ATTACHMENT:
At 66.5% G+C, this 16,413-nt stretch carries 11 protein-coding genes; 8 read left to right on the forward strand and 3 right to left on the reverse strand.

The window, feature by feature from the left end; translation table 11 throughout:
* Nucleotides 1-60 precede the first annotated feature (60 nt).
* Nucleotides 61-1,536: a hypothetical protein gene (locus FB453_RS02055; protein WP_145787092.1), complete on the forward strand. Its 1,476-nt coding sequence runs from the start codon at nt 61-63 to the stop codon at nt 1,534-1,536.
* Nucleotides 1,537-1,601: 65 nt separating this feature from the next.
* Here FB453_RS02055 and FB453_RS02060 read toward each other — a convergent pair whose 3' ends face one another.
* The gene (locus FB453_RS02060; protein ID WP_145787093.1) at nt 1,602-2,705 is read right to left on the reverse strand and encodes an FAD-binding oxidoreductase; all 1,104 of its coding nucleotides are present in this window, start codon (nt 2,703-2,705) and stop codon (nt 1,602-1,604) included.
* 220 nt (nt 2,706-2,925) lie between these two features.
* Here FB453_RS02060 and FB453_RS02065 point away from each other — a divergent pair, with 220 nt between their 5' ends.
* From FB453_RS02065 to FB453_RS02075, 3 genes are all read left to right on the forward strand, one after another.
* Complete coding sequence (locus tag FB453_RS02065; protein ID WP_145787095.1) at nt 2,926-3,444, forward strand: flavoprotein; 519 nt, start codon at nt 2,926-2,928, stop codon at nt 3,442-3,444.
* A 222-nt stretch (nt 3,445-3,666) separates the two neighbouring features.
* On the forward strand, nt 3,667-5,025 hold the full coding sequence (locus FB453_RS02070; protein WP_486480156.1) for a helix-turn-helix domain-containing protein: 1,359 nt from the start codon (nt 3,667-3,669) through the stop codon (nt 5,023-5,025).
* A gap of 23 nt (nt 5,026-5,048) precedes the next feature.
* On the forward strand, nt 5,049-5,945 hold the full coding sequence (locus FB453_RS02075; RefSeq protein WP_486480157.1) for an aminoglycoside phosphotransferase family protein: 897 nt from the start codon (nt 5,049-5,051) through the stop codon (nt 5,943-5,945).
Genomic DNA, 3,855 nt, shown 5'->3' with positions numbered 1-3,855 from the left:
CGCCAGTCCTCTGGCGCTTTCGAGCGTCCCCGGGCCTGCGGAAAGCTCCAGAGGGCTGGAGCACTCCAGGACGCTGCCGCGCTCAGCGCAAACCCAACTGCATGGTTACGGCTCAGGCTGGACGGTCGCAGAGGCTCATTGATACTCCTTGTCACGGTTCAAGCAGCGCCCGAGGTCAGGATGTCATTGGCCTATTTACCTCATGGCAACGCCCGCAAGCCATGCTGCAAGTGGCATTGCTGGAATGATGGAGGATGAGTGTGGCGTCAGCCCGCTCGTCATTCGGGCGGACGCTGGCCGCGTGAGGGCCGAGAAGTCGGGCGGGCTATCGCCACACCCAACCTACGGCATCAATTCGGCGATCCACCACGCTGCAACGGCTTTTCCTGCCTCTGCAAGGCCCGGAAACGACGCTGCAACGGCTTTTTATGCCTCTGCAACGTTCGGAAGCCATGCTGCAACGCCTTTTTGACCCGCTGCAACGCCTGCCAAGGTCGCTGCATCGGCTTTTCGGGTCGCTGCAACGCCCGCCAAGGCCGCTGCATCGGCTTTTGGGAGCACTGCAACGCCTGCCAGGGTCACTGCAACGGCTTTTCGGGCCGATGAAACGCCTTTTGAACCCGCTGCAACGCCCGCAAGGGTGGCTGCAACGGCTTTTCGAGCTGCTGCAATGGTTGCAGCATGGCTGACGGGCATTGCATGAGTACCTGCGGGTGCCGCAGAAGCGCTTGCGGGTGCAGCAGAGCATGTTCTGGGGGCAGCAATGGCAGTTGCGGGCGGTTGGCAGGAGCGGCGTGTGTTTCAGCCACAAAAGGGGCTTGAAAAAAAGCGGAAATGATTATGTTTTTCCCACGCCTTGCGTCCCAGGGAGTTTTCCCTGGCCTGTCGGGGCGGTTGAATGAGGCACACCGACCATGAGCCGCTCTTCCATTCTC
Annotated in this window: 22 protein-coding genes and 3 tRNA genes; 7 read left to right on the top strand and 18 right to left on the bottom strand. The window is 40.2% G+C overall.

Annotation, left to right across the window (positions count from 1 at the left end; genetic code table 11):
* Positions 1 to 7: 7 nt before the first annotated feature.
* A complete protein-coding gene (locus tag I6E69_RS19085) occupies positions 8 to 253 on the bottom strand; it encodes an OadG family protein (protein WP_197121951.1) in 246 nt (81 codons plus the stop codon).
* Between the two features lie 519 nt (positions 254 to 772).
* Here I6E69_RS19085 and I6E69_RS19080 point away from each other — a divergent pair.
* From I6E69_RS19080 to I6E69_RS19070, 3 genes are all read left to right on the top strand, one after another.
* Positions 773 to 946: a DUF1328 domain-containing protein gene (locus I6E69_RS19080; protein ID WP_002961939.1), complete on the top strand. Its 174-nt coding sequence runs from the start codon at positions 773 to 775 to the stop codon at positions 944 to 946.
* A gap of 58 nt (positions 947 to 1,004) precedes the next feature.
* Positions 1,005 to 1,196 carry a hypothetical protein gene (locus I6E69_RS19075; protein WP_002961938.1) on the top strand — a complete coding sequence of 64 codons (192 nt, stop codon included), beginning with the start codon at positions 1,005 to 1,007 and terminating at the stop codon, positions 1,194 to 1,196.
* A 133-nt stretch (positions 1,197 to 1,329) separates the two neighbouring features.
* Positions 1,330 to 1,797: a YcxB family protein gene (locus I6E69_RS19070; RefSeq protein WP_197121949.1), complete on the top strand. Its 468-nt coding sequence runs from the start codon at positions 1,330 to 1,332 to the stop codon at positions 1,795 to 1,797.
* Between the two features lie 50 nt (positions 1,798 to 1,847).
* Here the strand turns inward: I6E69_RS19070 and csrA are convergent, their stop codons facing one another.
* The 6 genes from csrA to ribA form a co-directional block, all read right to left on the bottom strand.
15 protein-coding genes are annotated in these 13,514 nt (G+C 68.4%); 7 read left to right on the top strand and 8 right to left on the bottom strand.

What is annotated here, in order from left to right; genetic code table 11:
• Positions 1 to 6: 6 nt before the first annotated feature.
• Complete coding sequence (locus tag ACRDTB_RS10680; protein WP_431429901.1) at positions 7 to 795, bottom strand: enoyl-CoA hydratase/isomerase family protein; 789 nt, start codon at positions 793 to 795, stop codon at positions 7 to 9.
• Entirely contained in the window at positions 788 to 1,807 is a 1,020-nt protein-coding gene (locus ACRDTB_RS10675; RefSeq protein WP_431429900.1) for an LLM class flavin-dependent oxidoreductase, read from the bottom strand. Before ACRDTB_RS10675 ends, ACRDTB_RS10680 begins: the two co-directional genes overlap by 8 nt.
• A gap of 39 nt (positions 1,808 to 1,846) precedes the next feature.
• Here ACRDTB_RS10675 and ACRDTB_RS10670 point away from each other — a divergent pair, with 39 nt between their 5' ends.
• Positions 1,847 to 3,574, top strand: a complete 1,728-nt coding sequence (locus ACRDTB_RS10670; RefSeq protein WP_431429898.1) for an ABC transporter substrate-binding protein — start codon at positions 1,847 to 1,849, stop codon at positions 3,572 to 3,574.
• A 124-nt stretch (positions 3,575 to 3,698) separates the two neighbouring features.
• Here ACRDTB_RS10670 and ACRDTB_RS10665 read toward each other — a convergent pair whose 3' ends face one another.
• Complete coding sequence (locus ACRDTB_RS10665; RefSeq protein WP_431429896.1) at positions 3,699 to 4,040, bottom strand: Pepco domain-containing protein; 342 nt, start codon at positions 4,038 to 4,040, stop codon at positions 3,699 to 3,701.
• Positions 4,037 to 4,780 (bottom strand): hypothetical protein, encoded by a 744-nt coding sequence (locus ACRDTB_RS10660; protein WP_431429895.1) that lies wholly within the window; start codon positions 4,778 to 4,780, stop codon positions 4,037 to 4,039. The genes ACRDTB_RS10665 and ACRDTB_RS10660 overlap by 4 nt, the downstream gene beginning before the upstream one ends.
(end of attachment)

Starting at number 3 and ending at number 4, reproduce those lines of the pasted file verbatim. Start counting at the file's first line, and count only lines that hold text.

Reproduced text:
* Nucleotides 1-60 precede the first annotated feature (60 nt).
* Nucleotides 61-1,536: a hypothetical protein gene (locus FB453_RS02055; protein WP_145787092.1), complete on the forward strand. Its 1,476-nt coding sequence runs from the start codon at nt 61-63 to the stop codon at nt 1,534-1,536.